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You want to take different courses of action based on whether a variable is defined or not.

Python, 11 lines
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# Ensure variable is defined
try:
    x
except NameError:
    x = None

# Test whether variable is defined to be None
if x is None:
    some_fallback_operation()
else:
    some_operation(x)

Python doesn't have a specific function to test whether a variable is defined, since all variables are expected to have been defined before use - even if initially just assigned the None object. Attempting to access a variable that hasn't previously been defined will raise an exception.

It is generally considered unusual in Python not to know whether a variable has already been defined. But if you are nevertheless in this situation, you can make sure that a given variable is in fact defined (as None, if nothing else) by attempting to access it inside a 'try' block and assigning it the None object should it raise a NameError exception.

Many situations which might be thought would give rise to undefined variables, such as processing configuration files or web forms, can be better handled by employing a dictionary and testing for the presence of a key with the has_key() method.

5 comments

J├╝rgen Hermann 20 years, 6 months ago  # | flag

Use has_key on the internal dicts. If you know where the variable is located (local or global), you can use the much more efficient "vars().has_key('x')" or "globals().has_key('x')".

Hamish Lawson (author) 20 years, 5 months ago  # | flag

But will a variable always be in globals() or locals()? If you do know that the variable is in either locals() or globals(), then using has_key() on those dictionaries is certainly preferable. However, in one of Alex Martelli's posts it seemed to be his understanding that the introduction of nested scopes could mean that a variable may not be in either of those scopes. Attempting to access the variable and catching the possible exception is so far the only general technique I've come across for testing a variable's definedness.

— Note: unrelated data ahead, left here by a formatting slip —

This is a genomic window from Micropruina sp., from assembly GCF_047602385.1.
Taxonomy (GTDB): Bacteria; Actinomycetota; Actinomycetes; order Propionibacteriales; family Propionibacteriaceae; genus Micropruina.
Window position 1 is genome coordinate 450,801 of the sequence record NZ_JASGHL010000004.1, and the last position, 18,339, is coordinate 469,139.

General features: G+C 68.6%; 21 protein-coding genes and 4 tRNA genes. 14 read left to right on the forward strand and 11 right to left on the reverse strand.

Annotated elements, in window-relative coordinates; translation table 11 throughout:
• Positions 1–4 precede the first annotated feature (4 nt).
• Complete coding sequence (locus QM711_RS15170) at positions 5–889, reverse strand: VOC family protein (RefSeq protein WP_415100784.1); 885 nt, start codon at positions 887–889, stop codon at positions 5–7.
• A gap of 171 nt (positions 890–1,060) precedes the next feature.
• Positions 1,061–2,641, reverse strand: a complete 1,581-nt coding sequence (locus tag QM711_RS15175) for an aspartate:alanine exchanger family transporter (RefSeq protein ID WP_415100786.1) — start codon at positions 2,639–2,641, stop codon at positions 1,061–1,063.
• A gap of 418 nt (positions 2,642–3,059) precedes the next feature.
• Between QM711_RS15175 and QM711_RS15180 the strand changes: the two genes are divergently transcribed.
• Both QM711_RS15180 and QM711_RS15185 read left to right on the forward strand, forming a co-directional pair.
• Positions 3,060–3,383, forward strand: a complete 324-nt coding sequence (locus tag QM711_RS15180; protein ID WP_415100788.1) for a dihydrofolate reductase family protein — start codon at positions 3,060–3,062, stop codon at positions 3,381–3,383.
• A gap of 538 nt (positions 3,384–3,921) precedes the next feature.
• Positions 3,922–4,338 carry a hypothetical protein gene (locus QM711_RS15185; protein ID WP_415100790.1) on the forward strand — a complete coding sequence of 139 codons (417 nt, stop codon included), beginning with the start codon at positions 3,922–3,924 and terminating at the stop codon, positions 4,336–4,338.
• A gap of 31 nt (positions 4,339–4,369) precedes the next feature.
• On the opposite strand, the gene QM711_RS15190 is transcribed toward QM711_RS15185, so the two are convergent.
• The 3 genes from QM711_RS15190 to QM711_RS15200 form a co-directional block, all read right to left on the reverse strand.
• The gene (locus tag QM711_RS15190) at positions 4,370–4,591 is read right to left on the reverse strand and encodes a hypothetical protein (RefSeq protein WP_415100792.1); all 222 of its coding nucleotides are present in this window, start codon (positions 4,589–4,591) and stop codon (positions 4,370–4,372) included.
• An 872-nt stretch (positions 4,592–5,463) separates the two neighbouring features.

Brendan Arnold 16 years, 9 months ago  # | flag

Testing for an undefined global variable. I had problems when implementing the above when the variable I was testing for was to be a global variable, i.e.

try:
    myVar
except NameError:
    global myVar
    myVar = 1

This gave a warning that myVar is used prior to global declaration. Anyone know how to deal with this?

Karl Bartel 16 years, 8 months ago  # | flag

It looks like only the second myVar is global. Try declaring it as global above the try.

global myVar
try:
    myVar
except NameError:
    myVar = 1
karkfum 12 years, 1 month ago  # | flag

In current versions of python, you can use "in" to check existence in both List and Dicts of defined vars:

A good example of this is the __file__ var, which is not defined when the python interpreter is run interactively from a DOS shell, or if a py2exe executable is run.

__file__ is normally found in the variable List returned by "dir()", so you can avoid raising an exception by using:

if '__file__' in dir():   # check the List 
    print __file__ 

if '__doc__' in locals():  # check the Dict 
    print __doc__
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